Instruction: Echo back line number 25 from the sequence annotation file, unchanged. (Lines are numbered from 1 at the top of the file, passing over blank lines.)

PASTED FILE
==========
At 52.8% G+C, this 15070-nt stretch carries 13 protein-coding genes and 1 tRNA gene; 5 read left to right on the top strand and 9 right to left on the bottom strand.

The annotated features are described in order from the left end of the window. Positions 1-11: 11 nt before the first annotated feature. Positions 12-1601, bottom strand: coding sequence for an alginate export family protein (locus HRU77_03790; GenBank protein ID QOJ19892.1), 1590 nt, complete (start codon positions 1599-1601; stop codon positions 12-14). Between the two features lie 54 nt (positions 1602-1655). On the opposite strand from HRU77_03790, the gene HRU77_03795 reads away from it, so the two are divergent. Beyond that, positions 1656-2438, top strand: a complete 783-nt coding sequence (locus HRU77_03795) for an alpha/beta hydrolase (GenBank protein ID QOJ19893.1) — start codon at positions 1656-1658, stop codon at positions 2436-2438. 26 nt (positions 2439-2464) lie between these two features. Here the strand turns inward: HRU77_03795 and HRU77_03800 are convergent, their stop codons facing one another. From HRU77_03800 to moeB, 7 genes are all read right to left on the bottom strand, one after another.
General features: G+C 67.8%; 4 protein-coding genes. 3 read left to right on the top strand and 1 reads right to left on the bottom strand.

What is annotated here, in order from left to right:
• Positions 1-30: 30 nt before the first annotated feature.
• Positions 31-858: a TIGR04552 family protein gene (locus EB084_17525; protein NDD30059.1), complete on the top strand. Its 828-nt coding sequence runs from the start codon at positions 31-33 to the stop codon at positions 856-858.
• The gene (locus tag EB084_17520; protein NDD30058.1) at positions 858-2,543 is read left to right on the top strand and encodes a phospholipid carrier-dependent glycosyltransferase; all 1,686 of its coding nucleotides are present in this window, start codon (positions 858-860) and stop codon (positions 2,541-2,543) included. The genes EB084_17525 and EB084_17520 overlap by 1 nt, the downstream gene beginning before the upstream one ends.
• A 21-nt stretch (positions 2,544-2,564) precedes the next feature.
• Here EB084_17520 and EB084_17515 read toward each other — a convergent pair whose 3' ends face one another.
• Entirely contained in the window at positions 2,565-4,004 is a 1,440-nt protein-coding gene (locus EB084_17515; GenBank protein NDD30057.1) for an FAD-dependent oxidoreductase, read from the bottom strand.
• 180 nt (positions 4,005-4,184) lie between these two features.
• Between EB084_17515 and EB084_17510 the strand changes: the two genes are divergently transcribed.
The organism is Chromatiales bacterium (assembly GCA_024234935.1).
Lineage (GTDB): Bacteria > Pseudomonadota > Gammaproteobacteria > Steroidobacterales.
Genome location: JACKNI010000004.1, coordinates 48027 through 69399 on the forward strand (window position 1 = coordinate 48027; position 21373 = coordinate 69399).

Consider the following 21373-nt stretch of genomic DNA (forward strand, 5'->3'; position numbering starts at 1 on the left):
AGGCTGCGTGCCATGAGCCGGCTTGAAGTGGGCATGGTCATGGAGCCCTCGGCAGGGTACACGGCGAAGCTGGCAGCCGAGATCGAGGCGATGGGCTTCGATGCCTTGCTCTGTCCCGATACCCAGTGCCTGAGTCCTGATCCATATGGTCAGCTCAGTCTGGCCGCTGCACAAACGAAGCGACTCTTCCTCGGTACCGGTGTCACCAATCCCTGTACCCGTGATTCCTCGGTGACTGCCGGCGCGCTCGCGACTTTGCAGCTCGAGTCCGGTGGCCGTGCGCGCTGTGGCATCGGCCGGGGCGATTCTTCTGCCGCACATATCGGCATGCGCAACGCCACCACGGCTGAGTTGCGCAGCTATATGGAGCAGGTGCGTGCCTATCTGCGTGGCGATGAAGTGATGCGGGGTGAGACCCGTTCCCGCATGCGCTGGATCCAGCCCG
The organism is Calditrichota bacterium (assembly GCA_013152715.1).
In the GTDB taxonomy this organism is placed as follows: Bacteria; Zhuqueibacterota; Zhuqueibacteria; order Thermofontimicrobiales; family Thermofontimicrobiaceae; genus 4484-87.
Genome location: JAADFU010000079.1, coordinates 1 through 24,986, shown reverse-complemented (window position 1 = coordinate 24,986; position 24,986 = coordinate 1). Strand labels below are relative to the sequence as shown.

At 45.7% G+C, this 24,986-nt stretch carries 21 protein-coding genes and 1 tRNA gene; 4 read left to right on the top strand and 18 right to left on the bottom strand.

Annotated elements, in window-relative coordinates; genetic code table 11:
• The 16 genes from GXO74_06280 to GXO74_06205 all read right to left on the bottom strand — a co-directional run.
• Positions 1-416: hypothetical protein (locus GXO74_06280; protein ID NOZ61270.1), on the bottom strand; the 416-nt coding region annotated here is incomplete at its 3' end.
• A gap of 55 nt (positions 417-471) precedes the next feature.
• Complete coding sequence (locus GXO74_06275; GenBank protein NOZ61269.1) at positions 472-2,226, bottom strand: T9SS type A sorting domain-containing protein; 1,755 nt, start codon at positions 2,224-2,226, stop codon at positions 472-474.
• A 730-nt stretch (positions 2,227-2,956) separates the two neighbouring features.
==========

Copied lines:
• A gap of 55 nt (positions 417-471) precedes the next feature.